What foods have you eaten in your travels that have left a lasting impression? Tell us about them in the comments below.

Linking up:
Foodie Tuesday at Inside Journeys

16 comments:

  1. Argh, I tried to look up recipes for Patitssio and there was nothing! Well, it came back to your blog LOL! Lordy Jackie, I will take a sampler of each of those dishes. My mouth is literally watering, our friend! Good post :)

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    1. Are you not on Twitter anymore? I just went to send out the link and couldn't find you. ??

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    2. Hi Mike We are back in Greece for part two of our adventure here. So far we've had limited internet connection this week so sorry I haven't responded sooner. I am still on Twitter and got a follower yesterday so don't know what happened there. And Poppy wrote a very kind email, comment suggesting you try spelling Patitsio with one s instead of the two that I had. I found a recipe for it in a great cookbook/fun book "The Olive and The Caper - Adventures in Greek Cooking by Suzanna Hoffman. Think if you like Pioneer Woman you would love Suzanna's cookbook as well. Keep your fingers crossed and that internet lets me back every so often!

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  2. Oh my! You got my tummy grumbling again for Greek food, Jackie. Just found a shop where we can get real Greek joghurt. If only for its great food, I'd go back to the Greek Islands in a heartbeat.

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    1. Hey Marlys, If you like the Greek island's foods then you must visit the mainland as well and sample some here! (Yes, we are back in Greece. . .more on that to come).

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  3. It's all delicious, especially after some exciting sightseeing, new discoveries of ancient landmarks, and a refreshing swim. Jackie, it never crossed my mind that the reason for such amazing pasta dishes here in Greece is probably due to the Venetian occupation!!! Totally makes sense, but of course, many Greeks would scowl at that and insist that the Ancient Greeks first introduced pasta to the Romans, who tried to pass it off as yet another one of their 'Eureka' moments!
    It's a cultural and chaotic 'chicken-or-egg' enigma in the end!!;))

    Poppy
    P.S. Can't wait to hear what you got for your birthday!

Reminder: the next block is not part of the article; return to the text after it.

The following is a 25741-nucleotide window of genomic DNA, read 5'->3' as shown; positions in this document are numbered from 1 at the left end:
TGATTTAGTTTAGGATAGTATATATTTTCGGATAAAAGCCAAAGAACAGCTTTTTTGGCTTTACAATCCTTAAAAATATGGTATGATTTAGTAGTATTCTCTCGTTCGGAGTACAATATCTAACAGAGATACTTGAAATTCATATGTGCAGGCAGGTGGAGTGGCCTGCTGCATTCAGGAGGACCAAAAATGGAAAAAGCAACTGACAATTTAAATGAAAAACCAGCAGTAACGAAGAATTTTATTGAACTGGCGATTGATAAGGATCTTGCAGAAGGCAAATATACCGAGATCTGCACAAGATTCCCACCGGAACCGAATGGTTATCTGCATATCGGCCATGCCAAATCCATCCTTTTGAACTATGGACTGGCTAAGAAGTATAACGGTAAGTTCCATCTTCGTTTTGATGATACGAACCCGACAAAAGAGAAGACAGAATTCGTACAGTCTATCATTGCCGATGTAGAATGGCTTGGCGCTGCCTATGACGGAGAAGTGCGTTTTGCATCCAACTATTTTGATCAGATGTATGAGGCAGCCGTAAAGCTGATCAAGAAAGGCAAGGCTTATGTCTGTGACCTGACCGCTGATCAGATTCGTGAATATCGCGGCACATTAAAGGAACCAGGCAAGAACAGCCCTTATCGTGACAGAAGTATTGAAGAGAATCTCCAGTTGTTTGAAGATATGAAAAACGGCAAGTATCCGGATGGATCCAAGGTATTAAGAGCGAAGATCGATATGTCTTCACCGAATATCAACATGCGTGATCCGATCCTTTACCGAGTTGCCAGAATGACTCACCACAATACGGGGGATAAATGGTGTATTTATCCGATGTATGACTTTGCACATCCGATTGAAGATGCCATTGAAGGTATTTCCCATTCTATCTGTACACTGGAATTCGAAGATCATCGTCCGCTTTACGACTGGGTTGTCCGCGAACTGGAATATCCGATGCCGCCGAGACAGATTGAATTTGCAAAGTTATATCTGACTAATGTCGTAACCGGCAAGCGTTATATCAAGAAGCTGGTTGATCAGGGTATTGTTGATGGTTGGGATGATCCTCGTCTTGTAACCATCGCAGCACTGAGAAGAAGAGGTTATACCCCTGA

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  4. Looks delicious, especially moussaka...

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  5. Hello Jackie and Joel:

    One of the great joys of foreign travel is to sample local dishes and, like you, we tend to prefer those which are well cooked and make use of simple ingredients. If fish is available, then we will often choose it as it is somewhat in short supply in land locked Hungary.

    For several days we have been 'off air' with Blogger problems. Hopefully now sorted!

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    1. Oh Jane and Lance, you made me smile with your 'blogger problems' as I had those on our earlier travels in Greece this year and now have been locked out of Google Chrome on both our smart phone and computer so not sure how long I will be in the blogosphere until we return home (July 22) and get it straightened out. Thanks for commenting - love hearing from you!

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  6. Jackie and Joel, All that food looks amazing, but the one I would try right now is the eggs with feta and tomatoes. Yum!

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    1. Excellent choice Corinne! We are having limited internet connection while in Greece so bear with me being hit and miss on comments, posts and linking. I'll be back in full swing after we return home July 22nd!

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  7. Such delicious things! I love the sounds of the lemony sauce on the octopus salad. :-)

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    1. It was simply terrific. I know you would have loved it. Thx for the visit. xoxo

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  8. Once again, everything looks beautiful, from the dishes to the views, Jackie!

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    1. Oh I so appreciate your kind words and support, Andrew. Thank you!

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  9. these posts bring back fond memories can't wait to get back